This is by far the easiest recipe ever. I don’t even know if it qualifies as a recipe. It’s just a chop, dump, and turn-on-the-pot kind of recipe. The hardest part is remembering to take the chicken out to thaw the night before. Really.
The crock-pot is one of my favorite things. Could there be a better invention for a busy mom then something that will cook dinner for you while you’re away? Throw everything in the pot in the morning before work or taking the kids to school, and that little crock-pot works all day, filling the house with wonderful smells. It’s almost like having a personal chef. (Except you do have to do a little work.)
I’m especially grateful for my crock-pot in the middle of a busy school year. I can throw something in the pot in the morning and dinner is done. Maybe I have to toss a salad together for dinner, but seriously. Done.
What’s great about this recipe, besides the ease of it, is that you have plenty of leftovers for the next day’s lunch to make quesadillas, tacos, sandwiches, whatever. And the recipe itself is super versatile.
To start, you need 2 plain ole yellow onions, a couple stalks of celery, a couple carrots, a few cloves of garlic, and a bay leaf or two. Give it all a rough chop and throw it in the bottom of your crock-pot. (I don’t even bother to peel the carrots; I can be kinda lazy.)
Go ahead and nest it all in your slow cooker. It doesn’t have to be a single layer; just toss ’em in and make them be friends.
On to the chicken. I always try and use organic chicken, but what’s great about using a whole chicken is that is becomes much more economical to use organic. The price per pound is almost always cheaper than breasts or even thighs. (If you struggle with being able to afford organic, try buying the whole bird; you get so many uses out of one little bird, stocks, broths, and plenty of meat that you can stretch out over 3 or more meals.) If you need another reason to start buying whole chickens, the risk of food-born illness is much lower since you deal with only one bird instead of several as you would in a package of breasts or thighs.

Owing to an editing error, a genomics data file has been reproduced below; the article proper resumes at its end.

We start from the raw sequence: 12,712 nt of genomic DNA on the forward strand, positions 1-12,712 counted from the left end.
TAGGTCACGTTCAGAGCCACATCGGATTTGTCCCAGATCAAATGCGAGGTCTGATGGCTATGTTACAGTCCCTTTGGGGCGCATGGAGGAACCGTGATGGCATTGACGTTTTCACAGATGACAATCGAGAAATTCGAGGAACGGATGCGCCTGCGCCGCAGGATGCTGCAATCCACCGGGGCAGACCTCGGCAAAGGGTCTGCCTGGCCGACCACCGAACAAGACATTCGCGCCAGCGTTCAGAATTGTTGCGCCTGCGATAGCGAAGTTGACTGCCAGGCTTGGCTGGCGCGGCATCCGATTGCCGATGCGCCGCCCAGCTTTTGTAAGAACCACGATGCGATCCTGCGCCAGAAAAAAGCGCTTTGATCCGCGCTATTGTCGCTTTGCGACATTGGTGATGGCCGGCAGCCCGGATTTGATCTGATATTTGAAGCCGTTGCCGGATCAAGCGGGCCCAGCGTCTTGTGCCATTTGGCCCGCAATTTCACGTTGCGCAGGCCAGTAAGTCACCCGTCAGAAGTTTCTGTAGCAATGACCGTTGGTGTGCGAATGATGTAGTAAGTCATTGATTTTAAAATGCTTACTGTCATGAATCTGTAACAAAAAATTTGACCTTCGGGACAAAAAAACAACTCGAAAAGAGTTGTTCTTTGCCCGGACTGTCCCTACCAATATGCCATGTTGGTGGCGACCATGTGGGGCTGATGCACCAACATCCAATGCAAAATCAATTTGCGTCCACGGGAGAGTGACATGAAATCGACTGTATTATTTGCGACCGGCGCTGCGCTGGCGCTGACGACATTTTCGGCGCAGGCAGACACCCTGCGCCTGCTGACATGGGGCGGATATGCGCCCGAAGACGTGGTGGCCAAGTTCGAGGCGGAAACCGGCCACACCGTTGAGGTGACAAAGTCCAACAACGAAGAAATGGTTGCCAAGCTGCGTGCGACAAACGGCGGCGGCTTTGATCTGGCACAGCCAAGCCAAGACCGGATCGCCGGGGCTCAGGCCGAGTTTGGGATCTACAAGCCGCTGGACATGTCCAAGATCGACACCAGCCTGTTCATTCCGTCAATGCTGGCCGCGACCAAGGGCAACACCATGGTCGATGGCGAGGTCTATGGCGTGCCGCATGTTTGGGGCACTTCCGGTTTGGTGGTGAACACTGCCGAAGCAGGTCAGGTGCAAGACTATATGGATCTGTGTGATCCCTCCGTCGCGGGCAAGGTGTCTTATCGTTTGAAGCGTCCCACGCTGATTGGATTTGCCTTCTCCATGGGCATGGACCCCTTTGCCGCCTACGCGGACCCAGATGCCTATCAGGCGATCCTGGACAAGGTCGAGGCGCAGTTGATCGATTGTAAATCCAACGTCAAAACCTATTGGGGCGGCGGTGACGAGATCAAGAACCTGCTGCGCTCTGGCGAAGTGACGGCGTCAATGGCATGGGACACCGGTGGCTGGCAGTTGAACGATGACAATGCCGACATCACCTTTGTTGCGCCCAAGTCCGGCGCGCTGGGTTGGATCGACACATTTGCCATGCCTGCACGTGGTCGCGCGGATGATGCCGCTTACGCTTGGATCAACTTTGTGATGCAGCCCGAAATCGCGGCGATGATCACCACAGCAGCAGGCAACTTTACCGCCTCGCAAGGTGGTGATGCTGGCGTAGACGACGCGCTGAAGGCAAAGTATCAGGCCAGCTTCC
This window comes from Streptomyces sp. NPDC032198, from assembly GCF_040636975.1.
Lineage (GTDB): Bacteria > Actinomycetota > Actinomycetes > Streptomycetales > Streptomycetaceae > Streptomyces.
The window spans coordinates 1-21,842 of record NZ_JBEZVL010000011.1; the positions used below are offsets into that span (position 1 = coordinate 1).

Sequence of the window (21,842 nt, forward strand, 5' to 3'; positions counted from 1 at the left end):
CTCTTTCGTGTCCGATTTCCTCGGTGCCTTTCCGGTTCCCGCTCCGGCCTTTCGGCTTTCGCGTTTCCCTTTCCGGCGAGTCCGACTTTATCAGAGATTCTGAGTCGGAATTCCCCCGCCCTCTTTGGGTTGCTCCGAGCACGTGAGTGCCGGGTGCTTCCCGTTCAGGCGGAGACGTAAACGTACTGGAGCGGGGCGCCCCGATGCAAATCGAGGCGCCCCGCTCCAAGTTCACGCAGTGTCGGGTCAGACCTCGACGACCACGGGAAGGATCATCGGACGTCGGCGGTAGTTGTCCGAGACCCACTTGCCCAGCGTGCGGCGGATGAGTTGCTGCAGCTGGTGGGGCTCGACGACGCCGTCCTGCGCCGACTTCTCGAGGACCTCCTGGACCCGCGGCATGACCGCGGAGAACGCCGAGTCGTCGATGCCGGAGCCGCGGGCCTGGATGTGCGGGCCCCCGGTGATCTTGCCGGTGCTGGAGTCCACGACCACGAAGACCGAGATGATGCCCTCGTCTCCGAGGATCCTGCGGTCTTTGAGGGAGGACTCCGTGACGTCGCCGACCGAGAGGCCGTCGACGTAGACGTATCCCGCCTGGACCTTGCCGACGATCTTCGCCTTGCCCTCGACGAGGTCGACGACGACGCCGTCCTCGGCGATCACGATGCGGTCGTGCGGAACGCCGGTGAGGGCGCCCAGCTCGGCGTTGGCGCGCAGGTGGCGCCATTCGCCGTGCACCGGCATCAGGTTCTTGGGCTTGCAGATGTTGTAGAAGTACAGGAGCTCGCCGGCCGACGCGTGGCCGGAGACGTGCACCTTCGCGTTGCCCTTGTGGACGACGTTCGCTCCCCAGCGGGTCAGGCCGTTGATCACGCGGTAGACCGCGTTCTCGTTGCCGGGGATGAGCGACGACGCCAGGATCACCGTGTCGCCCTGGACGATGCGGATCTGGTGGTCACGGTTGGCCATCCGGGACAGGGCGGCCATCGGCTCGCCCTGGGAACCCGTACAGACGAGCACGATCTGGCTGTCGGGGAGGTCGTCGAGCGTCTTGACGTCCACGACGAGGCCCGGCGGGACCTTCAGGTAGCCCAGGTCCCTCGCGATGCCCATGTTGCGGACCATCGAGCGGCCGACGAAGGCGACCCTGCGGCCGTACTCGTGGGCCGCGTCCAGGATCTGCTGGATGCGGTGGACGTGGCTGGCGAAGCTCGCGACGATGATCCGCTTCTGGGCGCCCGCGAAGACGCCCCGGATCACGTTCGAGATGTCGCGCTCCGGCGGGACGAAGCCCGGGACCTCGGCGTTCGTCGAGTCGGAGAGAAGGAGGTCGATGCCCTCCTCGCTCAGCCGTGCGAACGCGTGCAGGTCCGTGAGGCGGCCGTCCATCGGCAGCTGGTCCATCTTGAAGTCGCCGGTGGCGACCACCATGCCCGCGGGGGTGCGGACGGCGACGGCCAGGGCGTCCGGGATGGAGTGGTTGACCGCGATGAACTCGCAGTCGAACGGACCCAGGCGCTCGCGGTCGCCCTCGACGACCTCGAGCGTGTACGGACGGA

Can you tell I’m a fan of using whole chickens?
Anyway, back to the recipe. Just lay the entire bird on top of the veg and sprinkle liberally with salt and pepper. This is where you can add more seasonings if you want: lemon zest and dill, chili and cumin, whatever! The basic recipe is yummy all by itself, but you can jazz it up with whatever you want.
Toss in the bay leaves and cook on high for 5-6 hours. That’s it.You’re welcome.
Bonus: As the chicken cooks, you’ll notice that a good chunk of liquid accumulates around the bird, even though you didn’t add any liquid. DO NOT THROW OUT! This stuff is liquid gold, I tell ya. I call it chicken jello, but it’s all the delicious and nutritious stuff from the bones – full of collagen and gelatin. It makes a fantastic flavor base for anything: soups, rice, quinoa, sauteed veggies, whatever! It has all of the wonderful benefits from the bone marrow and it’s so flavorful. I just strained into a bowl or container and put it in the fridge. The fat rises to the top and you can scrape it off and toss it, or, if the chicken’s organic, use that schmaltz for cooking. The gelatinous goo left behind is the gold.
Crock-pot Rotisserie Chicken
- 2 onions
- 2-3 celery Stalks
- 2-3 carrots
- 2-3 garlic cloves
- 1-2 bay leaves
- 1 whole (preferably organic) chicken
Roughly chop veg and line the bottom of the slow cooker. Place chicken on top of the veg and sprinkle generously with salt and pepper. Cook on high for 5-6 hours or until chicken is done. To serve: remove skin and pull meat from the bones.